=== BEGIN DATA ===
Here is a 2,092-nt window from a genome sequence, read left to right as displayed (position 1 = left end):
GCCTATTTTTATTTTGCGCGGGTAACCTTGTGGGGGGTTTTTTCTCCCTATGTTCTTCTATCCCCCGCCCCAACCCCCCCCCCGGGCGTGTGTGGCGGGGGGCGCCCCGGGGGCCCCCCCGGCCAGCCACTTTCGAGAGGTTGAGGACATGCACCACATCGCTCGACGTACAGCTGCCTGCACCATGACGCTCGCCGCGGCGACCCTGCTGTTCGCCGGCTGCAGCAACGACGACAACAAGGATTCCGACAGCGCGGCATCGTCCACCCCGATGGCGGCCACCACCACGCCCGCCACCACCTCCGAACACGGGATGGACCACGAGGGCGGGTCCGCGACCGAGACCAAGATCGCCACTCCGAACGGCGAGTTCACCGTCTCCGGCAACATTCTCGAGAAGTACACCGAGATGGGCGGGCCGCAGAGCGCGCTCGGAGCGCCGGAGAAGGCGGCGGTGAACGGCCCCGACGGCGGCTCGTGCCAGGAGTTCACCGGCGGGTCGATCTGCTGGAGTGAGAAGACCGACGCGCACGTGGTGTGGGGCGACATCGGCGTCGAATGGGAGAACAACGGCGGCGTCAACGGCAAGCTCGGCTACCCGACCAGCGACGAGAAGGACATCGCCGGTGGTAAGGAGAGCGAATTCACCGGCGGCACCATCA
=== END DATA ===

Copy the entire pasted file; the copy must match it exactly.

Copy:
Here is a 2,092-nt window from a genome sequence, read left to right as displayed (position 1 = left end):
GCCTATTTTTATTTTGCGCGGGTAACCTTGTGGGGGGTTTTTTCTCCCTATGTTCTTCTATCCCCCGCCCCAACCCCCCCCCCGGGCGTGTGTGGCGGGGGGCGCCCCGGGGGCCCCCCCGGCCAGCCACTTTCGAGAGGTTGAGGACATGCACCACATCGCTCGACGTACAGCTGCCTGCACCATGACGCTCGCCGCGGCGACCCTGCTGTTCGCCGGCTGCAGCAACGACGACAACAAGGATTCCGACAGCGCGGCATCGTCCACCCCGATGGCGGCCACCACCACGCCCGCCACCACCTCCGAACACGGGATGGACCACGAGGGCGGGTCCGCGACCGAGACCAAGATCGCCACTCCGAACGGCGAGTTCACCGTCTCCGGCAACATTCTCGAGAAGTACACCGAGATGGGCGGGCCGCAGAGCGCGCTCGGAGCGCCGGAGAAGGCGGCGGTGAACGGCCCCGACGGCGGCTCGTGCCAGGAGTTCACCGGCGGGTCGATCTGCTGGAGTGAGAAGACCGACGCGCACGTGGTGTGGGGCGACATCGGCGTCGAATGGGAGAACAACGGCGGCGTCAACGGCAAGCTCGGCTACCCGACCAGCGACGAGAAGGACATCGCCGGTGGTAAGGAGAGCGAATTCACCGGCGGCACCATCA